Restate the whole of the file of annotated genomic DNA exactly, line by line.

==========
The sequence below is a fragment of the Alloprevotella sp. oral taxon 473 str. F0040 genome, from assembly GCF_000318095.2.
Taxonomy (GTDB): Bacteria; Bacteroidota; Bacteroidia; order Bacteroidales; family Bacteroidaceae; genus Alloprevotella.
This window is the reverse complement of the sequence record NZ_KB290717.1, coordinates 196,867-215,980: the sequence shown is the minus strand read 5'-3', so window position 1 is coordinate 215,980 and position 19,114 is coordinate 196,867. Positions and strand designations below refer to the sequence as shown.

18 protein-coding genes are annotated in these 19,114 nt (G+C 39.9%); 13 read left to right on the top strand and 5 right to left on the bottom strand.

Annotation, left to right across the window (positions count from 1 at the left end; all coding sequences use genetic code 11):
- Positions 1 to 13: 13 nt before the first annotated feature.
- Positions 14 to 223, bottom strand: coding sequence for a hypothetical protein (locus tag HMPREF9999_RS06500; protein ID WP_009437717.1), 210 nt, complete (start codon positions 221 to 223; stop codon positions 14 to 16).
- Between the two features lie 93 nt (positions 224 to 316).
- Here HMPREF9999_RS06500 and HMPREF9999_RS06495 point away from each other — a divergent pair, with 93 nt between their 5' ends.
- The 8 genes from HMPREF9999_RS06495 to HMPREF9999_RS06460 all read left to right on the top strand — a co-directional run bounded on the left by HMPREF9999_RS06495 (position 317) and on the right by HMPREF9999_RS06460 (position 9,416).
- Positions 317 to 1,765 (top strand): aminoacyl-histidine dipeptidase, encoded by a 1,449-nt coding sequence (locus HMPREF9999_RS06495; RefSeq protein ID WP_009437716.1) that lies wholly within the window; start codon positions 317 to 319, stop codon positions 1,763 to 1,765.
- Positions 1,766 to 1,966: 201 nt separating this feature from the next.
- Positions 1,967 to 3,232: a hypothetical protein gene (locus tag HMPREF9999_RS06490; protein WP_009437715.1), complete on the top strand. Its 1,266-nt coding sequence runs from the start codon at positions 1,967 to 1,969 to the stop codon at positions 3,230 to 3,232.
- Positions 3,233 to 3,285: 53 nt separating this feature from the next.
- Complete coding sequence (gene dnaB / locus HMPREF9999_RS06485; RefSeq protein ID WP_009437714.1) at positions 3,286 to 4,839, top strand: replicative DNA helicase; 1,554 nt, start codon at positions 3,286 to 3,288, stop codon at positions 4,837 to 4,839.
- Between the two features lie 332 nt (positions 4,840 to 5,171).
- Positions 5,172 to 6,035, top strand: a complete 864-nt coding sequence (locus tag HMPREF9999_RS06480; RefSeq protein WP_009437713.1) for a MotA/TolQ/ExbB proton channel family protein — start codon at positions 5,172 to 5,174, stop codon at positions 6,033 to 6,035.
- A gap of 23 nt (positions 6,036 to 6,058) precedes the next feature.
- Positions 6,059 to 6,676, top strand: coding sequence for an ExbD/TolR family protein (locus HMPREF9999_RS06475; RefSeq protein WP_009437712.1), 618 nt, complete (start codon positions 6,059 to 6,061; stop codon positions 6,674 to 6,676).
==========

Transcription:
The sequence below is a fragment of the Alloprevotella sp. oral taxon 473 str. F0040 genome, from assembly GCF_000318095.2.
Taxonomy (GTDB): Bacteria; Bacteroidota; Bacteroidia; order Bacteroidales; family Bacteroidaceae; genus Alloprevotella.
This window is the reverse complement of the sequence record NZ_KB290717.1, coordinates 196,867-215,980: the sequence shown is the minus strand read 5'-3', so window position 1 is coordinate 215,980 and position 19,114 is coordinate 196,867. Positions and strand designations below refer to the sequence as shown.

18 protein-coding genes are annotated in these 19,114 nt (G+C 39.9%); 13 read left to right on the top strand and 5 right to left on the bottom strand.

Annotation, left to right across the window (positions count from 1 at the left end; all coding sequences use genetic code 11):
- Positions 1 to 13: 13 nt before the first annotated feature.
- Positions 14 to 223, bottom strand: coding sequence for a hypothetical protein (locus tag HMPREF9999_RS06500; protein ID WP_009437717.1), 210 nt, complete (start codon positions 221 to 223; stop codon positions 14 to 16).
- Between the two features lie 93 nt (positions 224 to 316).
- Here HMPREF9999_RS06500 and HMPREF9999_RS06495 point away from each other — a divergent pair, with 93 nt between their 5' ends.
- The 8 genes from HMPREF9999_RS06495 to HMPREF9999_RS06460 all read left to right on the top strand — a co-directional run bounded on the left by HMPREF9999_RS06495 (position 317) and on the right by HMPREF9999_RS06460 (position 9,416).
- Positions 317 to 1,765 (top strand): aminoacyl-histidine dipeptidase, encoded by a 1,449-nt coding sequence (locus HMPREF9999_RS06495; RefSeq protein ID WP_009437716.1) that lies wholly within the window; start codon positions 317 to 319, stop codon positions 1,763 to 1,765.
- Positions 1,766 to 1,966: 201 nt separating this feature from the next.
- Positions 1,967 to 3,232: a hypothetical protein gene (locus tag HMPREF9999_RS06490; protein WP_009437715.1), complete on the top strand. Its 1,266-nt coding sequence runs from the start codon at positions 1,967 to 1,969 to the stop codon at positions 3,230 to 3,232.
- Positions 3,233 to 3,285: 53 nt separating this feature from the next.
- Complete coding sequence (gene dnaB / locus HMPREF9999_RS06485; RefSeq protein ID WP_009437714.1) at positions 3,286 to 4,839, top strand: replicative DNA helicase; 1,554 nt, start codon at positions 3,286 to 3,288, stop codon at positions 4,837 to 4,839.
- Between the two features lie 332 nt (positions 4,840 to 5,171).
- Positions 5,172 to 6,035, top strand: a complete 864-nt coding sequence (locus tag HMPREF9999_RS06480; RefSeq protein WP_009437713.1) for a MotA/TolQ/ExbB proton channel family protein — start codon at positions 5,172 to 5,174, stop codon at positions 6,033 to 6,035.
- A gap of 23 nt (positions 6,036 to 6,058) precedes the next feature.
- Positions 6,059 to 6,676, top strand: coding sequence for an ExbD/TolR family protein (locus HMPREF9999_RS06475; RefSeq protein WP_009437712.1), 618 nt, complete (start codon positions 6,059 to 6,061; stop codon positions 6,674 to 6,676).